• Creating New, Healthier Connections
    Time to reprogram our minds with healthier choices. Great guided visualization of cleansing our bodies of the toxins smoking leaves behind.
  • Preventing Relapse
    This session cements the value of quitting and provides help with avoiding a smoking relapse. Each hypnosis session is 45-60 minutes in length. Clients reported that not only was quitting easy, but that the sessions were relaxing and helped them with every day stress.
  • Tune-ups post quit date - Into each life some rain can fall. We react to the stress around us, and sometimes fall back on our old coping habits while dealing with stressful life issues. Smoking can be one of those old habits. With daily simple, relaxing practice and acknowledgement of this stress, we can quit permanently. 30 minute tune-up sessions are available to reinforce as needed.

Supplementary Hypnosis Sessions

Along with the basic 4-session set described above, additional 20 to 30 minute hypnosis sessions targeted at these specific issues:

  • Handling feelings without cigarettes
  • Weight management
  • Assertiveness / people skills
  • Energy and concentration
  • Pairing smoking with unpleasant experiences – also known as aversion therapy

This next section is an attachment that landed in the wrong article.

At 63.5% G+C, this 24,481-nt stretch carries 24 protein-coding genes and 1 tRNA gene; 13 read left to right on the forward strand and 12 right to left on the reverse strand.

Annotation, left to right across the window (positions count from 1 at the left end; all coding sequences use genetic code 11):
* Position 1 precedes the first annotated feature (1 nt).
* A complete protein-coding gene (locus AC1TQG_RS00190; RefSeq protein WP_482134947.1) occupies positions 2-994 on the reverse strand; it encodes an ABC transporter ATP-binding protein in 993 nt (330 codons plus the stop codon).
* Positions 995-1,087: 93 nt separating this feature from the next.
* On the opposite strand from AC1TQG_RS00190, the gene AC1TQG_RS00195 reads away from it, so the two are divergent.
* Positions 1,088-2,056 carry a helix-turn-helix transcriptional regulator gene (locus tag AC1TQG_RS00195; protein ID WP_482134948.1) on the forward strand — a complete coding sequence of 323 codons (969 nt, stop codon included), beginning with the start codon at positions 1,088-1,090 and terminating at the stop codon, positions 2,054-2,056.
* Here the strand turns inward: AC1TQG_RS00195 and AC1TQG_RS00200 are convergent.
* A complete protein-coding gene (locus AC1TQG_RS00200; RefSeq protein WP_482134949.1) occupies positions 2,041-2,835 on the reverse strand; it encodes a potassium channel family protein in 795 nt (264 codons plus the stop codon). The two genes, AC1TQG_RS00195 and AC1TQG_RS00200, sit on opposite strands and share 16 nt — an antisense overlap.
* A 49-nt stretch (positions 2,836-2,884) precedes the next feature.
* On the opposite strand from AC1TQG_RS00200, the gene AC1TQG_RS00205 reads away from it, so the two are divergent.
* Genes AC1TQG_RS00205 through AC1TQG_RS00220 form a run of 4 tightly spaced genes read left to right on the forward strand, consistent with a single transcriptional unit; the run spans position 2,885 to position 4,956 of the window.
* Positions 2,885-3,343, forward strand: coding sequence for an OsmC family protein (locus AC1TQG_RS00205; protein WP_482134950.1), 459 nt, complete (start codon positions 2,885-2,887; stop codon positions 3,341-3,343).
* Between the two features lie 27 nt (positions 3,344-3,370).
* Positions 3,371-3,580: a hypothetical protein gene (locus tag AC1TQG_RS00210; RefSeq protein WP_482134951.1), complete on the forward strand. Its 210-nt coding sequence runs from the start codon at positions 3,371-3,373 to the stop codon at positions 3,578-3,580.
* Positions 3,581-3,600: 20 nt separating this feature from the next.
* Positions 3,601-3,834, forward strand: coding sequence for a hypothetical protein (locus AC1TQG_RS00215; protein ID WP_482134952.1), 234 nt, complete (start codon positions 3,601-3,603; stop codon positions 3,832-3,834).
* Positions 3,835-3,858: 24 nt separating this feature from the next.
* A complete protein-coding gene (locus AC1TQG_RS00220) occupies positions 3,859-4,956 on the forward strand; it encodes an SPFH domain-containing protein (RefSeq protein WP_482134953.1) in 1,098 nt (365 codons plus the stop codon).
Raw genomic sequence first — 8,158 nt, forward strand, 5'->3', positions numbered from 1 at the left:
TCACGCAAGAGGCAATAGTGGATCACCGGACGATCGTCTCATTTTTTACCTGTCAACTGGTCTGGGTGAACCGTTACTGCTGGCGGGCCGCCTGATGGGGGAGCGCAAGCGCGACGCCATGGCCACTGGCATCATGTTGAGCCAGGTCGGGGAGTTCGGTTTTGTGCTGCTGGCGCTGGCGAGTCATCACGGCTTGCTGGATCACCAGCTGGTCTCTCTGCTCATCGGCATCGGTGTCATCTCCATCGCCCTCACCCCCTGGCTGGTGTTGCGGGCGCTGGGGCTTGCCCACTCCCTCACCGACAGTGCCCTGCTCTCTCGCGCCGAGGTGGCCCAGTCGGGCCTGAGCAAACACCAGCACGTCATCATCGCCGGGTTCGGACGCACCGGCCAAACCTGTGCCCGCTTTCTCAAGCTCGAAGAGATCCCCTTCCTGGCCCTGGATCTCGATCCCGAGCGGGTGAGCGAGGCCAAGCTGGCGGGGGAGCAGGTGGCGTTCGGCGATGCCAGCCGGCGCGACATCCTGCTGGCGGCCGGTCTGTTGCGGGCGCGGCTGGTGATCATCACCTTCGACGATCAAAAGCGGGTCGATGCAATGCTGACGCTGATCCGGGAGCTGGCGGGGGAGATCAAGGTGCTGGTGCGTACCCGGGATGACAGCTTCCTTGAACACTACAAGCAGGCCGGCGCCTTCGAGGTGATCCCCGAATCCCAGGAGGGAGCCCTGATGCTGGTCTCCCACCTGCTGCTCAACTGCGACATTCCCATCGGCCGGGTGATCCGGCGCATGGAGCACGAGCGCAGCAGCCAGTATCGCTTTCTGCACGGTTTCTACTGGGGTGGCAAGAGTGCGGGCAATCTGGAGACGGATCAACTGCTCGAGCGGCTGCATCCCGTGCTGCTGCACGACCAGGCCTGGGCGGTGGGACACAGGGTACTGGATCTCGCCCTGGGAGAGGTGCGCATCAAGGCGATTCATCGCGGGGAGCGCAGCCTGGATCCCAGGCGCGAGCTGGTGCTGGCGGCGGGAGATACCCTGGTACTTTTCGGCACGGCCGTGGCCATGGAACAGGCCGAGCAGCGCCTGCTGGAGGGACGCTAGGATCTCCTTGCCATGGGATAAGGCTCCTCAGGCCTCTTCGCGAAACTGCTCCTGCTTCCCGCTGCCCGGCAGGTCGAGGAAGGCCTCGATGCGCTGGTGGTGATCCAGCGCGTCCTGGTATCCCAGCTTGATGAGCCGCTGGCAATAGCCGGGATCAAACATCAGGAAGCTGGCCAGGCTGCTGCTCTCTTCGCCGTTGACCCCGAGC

I hope this clears up some questions about hypnosis. Make your decision to quit today!

Saturday, April 10, 2010

Virtual Games And Real Money

In my last post I discussed Fish World and the impact of social games on people, from the youngest to the oldest of us. I was amazed by how quickly I was sucked into the rhythm of playing a facebook based game and all of the housekeeping, decorating, maintaining and growing that world requires.

While I played Fish World, I was encouraged to "get" more fishbucks by clicking through to that page. When I got there, Offerpal suggested I purchase bucks with my credit card or through PayPal. You can certainly earn fishbucks through play, but you can also buy them with real money.

I have struck a nerve on a number of occasions already with friends and family, most of whom feel that they have witnessed love ones retreat from the real into the virtual world, which concerned loved ones have found alarming.